Millionaire property owner Paul Bussetti this week entered not guilty pleas at Westminster Magistrates’ Court to charges brought following the filming and sharing last year of a sick video of a burning effigy of Grenfell Tower.
This week’s court hearing, and the social media responses to it, saw local racists crawling out from under the stones where they had been hiding since the initial outrage six months ago, when the public expressed its disgust at a group of grown men laughing and joking at a Bonfire Night party over a burning model based on the 2017 tragedy in North Kensington, in which 72 men, women and children lost their lives.
Bussetti lives in South Norwood and has been a member of the local Conservative Club there. In court this week, his expensively hired lawyer spoke in his defence saying, “A joke, no matter how offensive, is not a crime,” before going on to split legal hairs over whether Whatsapp – where the video was originally circulated – is considered a “public communications network”, presumably on the basis that, in law, it is considered ok to be racist in private.
In the hearing, Bussetti denied one charge of sending a “grossly offensive” video on WhatsApp and causing footage of a “menacing character” to be uploaded on YouTube.
Five other men were arrested and a seventh interviewed under caution over the video.
Bussetti, 46, who reportedly owns a block of flats in Clapham worth £8million, was released on unconditional bail. His trial will be from July 29.
The video from the party, with its sounds of raucous laughter from a bunch of boozing mates as they cheered on the burning cardboard building in which they had carefully placed cut-outs of people with brown and black skins, so shocked the South Norwood community that a silent march was staged, attended by hundreds of locals to show solidarity with the Grenfell survivors.
At the time of the march, two South Norwood groups on Facebook were swamped by comments from supporters of the arrested men, who defended them and bombarded the pages with personal insults and racist comments. Several were blocked from the pages as a result.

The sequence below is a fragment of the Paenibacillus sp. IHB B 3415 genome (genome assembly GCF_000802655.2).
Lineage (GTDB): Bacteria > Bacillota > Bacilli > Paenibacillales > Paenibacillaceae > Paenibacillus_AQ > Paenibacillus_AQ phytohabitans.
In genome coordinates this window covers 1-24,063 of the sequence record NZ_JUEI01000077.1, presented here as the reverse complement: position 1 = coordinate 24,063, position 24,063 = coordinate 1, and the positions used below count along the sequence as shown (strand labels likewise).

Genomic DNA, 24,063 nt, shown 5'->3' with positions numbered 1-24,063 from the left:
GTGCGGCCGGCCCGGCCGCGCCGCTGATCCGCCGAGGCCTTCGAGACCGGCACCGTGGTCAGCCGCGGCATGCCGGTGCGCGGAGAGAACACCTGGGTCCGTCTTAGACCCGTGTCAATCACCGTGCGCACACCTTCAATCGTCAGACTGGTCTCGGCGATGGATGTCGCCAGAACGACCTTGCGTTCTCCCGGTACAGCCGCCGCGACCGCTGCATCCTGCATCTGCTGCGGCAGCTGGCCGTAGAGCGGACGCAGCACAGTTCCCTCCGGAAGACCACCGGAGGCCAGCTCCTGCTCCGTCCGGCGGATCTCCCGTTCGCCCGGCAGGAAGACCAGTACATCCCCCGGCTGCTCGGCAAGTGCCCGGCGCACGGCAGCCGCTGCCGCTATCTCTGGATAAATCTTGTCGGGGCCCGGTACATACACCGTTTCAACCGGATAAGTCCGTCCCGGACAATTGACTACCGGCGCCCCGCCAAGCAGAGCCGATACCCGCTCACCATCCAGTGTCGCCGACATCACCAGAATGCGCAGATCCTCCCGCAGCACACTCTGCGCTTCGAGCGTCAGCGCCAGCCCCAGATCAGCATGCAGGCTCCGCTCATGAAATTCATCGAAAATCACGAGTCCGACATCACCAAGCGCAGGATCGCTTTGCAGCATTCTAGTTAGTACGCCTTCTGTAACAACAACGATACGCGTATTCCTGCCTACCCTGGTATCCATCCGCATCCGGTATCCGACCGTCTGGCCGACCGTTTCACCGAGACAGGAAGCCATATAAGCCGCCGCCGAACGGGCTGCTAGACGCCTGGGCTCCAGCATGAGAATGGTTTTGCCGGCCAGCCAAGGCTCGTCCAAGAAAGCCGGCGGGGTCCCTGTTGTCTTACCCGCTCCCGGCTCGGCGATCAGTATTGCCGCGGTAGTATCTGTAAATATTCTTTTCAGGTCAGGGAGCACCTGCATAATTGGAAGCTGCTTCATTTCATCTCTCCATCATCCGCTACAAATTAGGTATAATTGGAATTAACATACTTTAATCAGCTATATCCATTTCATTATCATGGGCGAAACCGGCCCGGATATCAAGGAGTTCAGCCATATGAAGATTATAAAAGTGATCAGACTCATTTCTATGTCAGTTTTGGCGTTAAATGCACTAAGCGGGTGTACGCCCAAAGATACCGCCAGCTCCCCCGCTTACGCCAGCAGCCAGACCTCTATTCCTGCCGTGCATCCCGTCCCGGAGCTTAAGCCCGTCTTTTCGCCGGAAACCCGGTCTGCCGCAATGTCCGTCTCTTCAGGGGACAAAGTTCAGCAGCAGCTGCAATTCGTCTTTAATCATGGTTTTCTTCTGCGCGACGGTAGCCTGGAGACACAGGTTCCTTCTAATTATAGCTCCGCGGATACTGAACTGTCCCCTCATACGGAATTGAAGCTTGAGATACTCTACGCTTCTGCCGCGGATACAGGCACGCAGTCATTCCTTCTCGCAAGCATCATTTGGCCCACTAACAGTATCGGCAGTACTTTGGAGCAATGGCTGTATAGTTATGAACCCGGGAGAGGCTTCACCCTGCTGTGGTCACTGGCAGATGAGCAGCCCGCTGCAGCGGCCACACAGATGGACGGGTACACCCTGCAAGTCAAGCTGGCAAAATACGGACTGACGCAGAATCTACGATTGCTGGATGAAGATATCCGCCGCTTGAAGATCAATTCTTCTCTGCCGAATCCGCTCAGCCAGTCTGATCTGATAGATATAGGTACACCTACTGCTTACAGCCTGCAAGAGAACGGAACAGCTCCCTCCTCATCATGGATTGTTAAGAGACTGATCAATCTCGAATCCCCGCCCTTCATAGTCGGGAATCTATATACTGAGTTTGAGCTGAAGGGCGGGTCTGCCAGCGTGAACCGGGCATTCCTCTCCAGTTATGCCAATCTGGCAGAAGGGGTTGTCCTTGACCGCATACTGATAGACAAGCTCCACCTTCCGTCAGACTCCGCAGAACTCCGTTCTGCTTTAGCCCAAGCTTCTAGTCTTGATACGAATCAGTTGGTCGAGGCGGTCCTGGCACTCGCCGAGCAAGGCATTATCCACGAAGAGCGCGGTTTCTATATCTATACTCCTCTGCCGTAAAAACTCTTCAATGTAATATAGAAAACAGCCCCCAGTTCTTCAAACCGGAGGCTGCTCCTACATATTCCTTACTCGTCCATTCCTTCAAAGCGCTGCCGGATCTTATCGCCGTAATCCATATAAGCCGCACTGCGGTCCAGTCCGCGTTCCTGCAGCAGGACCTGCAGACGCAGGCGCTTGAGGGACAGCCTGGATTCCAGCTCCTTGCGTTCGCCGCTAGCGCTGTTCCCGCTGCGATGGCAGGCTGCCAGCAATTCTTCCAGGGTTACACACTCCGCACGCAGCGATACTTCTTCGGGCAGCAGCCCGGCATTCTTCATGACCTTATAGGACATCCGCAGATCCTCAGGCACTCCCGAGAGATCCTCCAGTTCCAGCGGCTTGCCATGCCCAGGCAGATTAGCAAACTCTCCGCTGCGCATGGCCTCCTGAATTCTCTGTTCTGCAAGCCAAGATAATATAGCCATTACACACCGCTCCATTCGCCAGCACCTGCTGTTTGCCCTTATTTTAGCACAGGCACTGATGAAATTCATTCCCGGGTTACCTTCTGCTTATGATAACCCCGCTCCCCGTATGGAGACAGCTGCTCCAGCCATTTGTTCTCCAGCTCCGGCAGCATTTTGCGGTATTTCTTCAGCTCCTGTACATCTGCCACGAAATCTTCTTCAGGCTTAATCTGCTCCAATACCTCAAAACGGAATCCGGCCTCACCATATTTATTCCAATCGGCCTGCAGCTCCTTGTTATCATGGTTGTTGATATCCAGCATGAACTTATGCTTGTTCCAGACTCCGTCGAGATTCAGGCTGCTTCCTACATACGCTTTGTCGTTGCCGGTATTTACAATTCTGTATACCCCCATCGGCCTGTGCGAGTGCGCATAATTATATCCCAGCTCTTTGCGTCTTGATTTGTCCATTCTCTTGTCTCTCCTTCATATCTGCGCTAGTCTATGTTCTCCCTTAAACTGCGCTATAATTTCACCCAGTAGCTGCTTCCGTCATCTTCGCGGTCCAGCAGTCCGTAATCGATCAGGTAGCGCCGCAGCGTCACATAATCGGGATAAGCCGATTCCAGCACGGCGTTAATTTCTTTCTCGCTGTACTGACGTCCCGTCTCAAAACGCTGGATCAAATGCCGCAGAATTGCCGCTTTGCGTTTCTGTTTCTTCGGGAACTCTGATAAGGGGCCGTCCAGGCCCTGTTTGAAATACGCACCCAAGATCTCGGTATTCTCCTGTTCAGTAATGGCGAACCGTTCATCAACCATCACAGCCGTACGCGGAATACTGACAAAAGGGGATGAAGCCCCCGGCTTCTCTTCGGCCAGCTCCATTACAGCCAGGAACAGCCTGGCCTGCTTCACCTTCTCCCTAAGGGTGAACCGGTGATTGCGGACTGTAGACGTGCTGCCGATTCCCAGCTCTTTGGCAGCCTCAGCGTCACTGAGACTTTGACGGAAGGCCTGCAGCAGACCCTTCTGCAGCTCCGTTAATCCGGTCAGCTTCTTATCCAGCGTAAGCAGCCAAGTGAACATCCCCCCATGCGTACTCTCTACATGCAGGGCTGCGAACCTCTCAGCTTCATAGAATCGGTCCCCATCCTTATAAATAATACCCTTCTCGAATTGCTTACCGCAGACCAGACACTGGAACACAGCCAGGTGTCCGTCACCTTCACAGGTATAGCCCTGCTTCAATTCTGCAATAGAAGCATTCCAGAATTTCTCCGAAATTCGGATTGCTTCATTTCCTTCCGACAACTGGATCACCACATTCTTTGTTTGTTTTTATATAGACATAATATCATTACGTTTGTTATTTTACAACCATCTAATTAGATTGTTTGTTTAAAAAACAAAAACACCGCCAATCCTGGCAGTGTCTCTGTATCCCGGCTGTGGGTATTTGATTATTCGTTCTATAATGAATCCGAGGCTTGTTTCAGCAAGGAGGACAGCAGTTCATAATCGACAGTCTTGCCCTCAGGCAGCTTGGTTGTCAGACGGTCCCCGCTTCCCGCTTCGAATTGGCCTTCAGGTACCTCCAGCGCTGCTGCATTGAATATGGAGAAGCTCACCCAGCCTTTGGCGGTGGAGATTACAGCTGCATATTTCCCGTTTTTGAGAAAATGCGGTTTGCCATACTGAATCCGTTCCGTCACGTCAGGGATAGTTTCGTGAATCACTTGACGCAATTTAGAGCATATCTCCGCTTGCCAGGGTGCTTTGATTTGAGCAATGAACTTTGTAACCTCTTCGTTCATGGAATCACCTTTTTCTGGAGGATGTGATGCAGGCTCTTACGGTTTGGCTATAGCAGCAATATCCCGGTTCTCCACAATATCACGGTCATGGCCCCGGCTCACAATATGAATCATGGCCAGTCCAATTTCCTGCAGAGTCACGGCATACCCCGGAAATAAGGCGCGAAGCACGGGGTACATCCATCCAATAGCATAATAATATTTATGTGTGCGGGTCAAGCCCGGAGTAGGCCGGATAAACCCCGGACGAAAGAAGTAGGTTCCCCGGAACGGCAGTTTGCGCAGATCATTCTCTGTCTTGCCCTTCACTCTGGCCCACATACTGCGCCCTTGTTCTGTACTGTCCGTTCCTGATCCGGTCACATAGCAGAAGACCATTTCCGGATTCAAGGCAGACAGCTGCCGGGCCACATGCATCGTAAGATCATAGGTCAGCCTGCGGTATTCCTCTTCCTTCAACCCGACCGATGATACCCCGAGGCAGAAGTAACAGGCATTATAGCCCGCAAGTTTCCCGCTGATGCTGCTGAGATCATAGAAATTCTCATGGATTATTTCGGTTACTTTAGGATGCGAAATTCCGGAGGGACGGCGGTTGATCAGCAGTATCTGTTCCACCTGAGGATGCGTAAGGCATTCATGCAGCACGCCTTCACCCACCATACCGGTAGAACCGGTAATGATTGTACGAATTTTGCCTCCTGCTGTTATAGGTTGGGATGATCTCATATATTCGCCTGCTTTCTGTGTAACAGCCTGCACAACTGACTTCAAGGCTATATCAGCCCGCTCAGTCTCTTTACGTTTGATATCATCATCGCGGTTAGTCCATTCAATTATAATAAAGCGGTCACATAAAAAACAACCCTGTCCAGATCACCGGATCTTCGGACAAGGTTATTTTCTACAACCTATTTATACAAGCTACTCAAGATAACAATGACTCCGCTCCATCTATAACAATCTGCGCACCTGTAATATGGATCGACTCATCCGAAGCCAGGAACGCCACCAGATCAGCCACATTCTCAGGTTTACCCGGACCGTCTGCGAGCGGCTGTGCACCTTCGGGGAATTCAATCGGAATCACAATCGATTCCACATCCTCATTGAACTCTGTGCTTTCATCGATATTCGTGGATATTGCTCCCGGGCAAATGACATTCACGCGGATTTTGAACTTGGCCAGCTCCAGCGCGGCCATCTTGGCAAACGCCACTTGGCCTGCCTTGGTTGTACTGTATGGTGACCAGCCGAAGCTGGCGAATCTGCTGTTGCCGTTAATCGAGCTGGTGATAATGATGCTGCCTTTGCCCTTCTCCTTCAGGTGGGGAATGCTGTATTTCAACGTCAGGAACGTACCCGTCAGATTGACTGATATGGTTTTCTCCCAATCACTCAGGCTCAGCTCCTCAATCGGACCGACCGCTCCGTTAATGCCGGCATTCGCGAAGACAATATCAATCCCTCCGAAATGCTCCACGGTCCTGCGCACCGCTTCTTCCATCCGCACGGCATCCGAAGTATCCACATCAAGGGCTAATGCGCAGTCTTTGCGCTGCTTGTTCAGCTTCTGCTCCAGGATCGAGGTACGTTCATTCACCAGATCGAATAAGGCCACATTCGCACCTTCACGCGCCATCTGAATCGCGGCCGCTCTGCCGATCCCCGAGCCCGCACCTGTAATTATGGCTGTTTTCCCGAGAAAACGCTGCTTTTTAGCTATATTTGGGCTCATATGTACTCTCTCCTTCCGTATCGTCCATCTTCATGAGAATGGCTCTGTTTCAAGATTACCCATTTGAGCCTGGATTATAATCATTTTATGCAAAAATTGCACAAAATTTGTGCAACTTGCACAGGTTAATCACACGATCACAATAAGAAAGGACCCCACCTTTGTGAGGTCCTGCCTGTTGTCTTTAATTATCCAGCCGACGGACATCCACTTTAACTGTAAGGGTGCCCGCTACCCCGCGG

Similar comments were made on South Norwood social media pages this week, too, after links to news reports of Bussetti’s innocent pleas were posted.
“All lies”, “not true”, and “none of it happened,” were among the remarks posted, from people clearly in denial of the photographic evidence, or perhaps who wished it had never happened.
Other commenters on the news article were singled out for abuse and verbal attacks, including one being called a “vile person” merely for stating what the court report.
There was one thing in common among those who appeared to support Bussetti: none of them expressed a single word of remorse or regret for the incident filmed on November 5 last year, nor did they offer any empathy or acknowledge the trauma that seeing the burning effigy, or being mocked, must have been for the Grenfell survivors.
Members of the South Norwood community have contacted Inside Croydon, expressing serious concerns that such behaviour, and the manner in which it appears to be condoned in some quarters, demonstrates the continuing rise of the racist far-right.
Only last month, two Croydon MPs and ward councillors felt it necessary to write to Crystal Palace football club to exercise some influence over the emergence of the Democratic Football Lads Alliance, a group which aligns itself with Islamaphobe Stephen Yaxley-Lennon, and which had attracted nearly 1,000 followers to a Facebook page this year.
“The South Norwood community was disgusted by what they saw in that video last year,” one of the march organisers told Inside Croydon, “and many of us were astonished and even angry when they heard about what had gone on in court this week.
“It is obvious that the far-right are on the rise. It is important that we stand up to them and call-out their racism and bullying.
“It could just be that it is time for another Grenfell solidarity march.”
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